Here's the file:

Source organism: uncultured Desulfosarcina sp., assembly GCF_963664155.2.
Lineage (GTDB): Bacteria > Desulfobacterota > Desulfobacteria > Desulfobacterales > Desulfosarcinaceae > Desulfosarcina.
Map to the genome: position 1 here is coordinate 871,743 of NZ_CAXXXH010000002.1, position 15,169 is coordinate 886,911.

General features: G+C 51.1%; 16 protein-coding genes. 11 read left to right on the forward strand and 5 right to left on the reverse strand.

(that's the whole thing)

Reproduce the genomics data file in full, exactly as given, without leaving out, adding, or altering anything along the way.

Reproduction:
Source organism: uncultured Desulfosarcina sp., assembly GCF_963664155.2.
Lineage (GTDB): Bacteria > Desulfobacterota > Desulfobacteria > Desulfobacterales > Desulfosarcinaceae > Desulfosarcina.
Map to the genome: position 1 here is coordinate 871,743 of NZ_CAXXXH010000002.1, position 15,169 is coordinate 886,911.

General features: G+C 51.1%; 16 protein-coding genes. 11 read left to right on the forward strand and 5 right to left on the reverse strand.